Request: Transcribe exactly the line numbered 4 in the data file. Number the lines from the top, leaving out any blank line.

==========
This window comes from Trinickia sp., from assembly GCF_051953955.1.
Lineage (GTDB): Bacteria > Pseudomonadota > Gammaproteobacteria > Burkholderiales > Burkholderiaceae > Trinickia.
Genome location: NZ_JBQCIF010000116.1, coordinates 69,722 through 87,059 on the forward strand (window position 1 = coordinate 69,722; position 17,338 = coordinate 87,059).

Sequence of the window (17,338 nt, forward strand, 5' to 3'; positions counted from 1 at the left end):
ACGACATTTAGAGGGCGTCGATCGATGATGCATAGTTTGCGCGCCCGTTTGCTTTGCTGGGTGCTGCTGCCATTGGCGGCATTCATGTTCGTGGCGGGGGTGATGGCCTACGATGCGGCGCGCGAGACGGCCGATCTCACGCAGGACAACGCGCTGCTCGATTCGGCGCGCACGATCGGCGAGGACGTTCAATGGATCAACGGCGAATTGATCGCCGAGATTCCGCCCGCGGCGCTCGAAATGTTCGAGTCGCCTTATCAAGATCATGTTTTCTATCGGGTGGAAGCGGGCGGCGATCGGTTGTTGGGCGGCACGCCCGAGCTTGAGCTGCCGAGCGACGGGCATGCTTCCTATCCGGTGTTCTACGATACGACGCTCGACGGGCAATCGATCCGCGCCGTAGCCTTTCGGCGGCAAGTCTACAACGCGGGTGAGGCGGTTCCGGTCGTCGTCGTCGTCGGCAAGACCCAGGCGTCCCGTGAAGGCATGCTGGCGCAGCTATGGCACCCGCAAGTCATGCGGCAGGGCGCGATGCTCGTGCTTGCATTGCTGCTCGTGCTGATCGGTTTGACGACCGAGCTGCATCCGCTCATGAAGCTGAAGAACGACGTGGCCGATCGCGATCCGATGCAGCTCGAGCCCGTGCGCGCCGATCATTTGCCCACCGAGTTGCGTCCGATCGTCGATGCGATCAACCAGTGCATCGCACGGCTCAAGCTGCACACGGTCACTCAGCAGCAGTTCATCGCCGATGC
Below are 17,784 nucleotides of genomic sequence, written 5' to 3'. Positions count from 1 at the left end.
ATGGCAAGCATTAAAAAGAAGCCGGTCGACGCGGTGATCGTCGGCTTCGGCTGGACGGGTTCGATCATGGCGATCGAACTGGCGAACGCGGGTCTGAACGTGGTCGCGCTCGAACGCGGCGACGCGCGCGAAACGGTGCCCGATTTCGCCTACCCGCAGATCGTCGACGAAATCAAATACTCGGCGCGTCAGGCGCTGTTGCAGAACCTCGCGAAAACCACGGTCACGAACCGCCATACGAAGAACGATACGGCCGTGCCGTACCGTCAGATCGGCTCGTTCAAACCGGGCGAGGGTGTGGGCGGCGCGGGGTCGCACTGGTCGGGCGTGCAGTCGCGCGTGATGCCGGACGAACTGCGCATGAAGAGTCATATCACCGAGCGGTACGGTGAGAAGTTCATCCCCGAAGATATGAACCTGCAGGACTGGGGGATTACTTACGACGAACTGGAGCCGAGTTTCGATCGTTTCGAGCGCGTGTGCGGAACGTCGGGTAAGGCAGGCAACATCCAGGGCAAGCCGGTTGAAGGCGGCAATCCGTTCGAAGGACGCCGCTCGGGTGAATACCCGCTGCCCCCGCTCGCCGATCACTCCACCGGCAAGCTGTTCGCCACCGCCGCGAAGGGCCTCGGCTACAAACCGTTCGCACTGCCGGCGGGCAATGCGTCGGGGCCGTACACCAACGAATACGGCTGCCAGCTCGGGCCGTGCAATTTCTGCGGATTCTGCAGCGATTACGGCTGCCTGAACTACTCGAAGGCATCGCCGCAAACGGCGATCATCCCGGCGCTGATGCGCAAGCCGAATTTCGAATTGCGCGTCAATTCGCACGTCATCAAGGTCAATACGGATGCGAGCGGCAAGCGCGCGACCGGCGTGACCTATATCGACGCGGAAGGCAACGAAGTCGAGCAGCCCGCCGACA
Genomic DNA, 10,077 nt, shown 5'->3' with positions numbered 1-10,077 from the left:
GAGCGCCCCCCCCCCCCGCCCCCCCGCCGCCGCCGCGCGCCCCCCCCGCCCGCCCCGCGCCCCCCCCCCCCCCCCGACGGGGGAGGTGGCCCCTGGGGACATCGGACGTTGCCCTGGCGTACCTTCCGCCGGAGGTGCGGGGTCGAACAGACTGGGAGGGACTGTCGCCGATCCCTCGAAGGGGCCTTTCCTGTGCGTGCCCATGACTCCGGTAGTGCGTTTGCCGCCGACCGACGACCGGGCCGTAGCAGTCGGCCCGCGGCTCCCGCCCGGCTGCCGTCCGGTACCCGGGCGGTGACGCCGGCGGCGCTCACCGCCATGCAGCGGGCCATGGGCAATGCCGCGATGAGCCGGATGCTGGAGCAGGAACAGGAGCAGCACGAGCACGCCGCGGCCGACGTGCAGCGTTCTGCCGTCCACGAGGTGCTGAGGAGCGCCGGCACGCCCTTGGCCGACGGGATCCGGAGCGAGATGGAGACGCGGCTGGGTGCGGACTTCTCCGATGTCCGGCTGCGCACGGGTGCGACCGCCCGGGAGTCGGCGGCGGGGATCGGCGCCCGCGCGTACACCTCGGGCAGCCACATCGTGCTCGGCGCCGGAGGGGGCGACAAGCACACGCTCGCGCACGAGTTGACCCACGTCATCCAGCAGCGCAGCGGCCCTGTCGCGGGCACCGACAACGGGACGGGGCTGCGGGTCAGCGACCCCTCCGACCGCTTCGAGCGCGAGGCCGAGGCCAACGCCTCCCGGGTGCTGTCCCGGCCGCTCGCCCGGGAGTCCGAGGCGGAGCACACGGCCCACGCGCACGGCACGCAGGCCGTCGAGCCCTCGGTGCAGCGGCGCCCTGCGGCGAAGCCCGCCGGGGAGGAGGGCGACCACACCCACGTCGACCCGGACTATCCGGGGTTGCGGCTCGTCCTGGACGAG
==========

Sequence of the window (17,338 nt, forward strand, 5' to 3'; positions counted from 1 at the left end):